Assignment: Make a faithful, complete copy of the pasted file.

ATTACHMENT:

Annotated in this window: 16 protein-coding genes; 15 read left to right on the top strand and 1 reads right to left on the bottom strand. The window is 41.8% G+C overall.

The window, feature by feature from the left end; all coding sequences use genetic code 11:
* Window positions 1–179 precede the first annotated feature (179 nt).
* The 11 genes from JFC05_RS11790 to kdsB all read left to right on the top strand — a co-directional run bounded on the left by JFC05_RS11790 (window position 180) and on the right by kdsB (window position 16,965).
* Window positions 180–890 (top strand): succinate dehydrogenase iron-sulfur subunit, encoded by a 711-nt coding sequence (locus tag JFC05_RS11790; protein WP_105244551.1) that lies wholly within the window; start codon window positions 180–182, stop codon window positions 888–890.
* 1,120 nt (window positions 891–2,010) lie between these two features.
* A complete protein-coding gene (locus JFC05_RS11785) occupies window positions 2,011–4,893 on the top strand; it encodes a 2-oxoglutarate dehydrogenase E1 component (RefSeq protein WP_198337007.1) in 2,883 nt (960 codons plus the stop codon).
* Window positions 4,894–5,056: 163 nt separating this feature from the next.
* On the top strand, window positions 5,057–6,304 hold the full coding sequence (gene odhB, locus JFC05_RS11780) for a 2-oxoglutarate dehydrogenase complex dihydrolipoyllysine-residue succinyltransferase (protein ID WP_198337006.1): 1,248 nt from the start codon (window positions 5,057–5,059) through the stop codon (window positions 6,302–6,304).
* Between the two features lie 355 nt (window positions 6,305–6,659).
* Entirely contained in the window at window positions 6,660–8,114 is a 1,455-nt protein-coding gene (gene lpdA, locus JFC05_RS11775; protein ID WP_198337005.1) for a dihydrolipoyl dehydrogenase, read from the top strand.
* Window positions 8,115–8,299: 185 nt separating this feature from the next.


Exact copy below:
Annotated in this window: 16 protein-coding genes; 15 read left to right on the top strand and 1 reads right to left on the bottom strand. The window is 41.8% G+C overall.

The window, feature by feature from the left end; all coding sequences use genetic code 11:
* Window positions 1–179 precede the first annotated feature (179 nt).
* The 11 genes from JFC05_RS11790 to kdsB all read left to right on the top strand — a co-directional run bounded on the left by JFC05_RS11790 (window position 180) and on the right by kdsB (window position 16,965).
* Window positions 180–890 (top strand): succinate dehydrogenase iron-sulfur subunit, encoded by a 711-nt coding sequence (locus tag JFC05_RS11790; protein WP_105244551.1) that lies wholly within the window; start codon window positions 180–182, stop codon window positions 888–890.
* 1,120 nt (window positions 891–2,010) lie between these two features.
* A complete protein-coding gene (locus JFC05_RS11785) occupies window positions 2,011–4,893 on the top strand; it encodes a 2-oxoglutarate dehydrogenase E1 component (RefSeq protein WP_198337007.1) in 2,883 nt (960 codons plus the stop codon).
* Window positions 4,894–5,056: 163 nt separating this feature from the next.
* On the top strand, window positions 5,057–6,304 hold the full coding sequence (gene odhB, locus JFC05_RS11780) for a 2-oxoglutarate dehydrogenase complex dihydrolipoyllysine-residue succinyltransferase (protein ID WP_198337006.1): 1,248 nt from the start codon (window positions 5,057–5,059) through the stop codon (window positions 6,302–6,304).
* Between the two features lie 355 nt (window positions 6,305–6,659).
* Entirely contained in the window at window positions 6,660–8,114 is a 1,455-nt protein-coding gene (gene lpdA, locus JFC05_RS11775; protein ID WP_198337005.1) for a dihydrolipoyl dehydrogenase, read from the top strand.
* Window positions 8,115–8,299: 185 nt separating this feature from the next.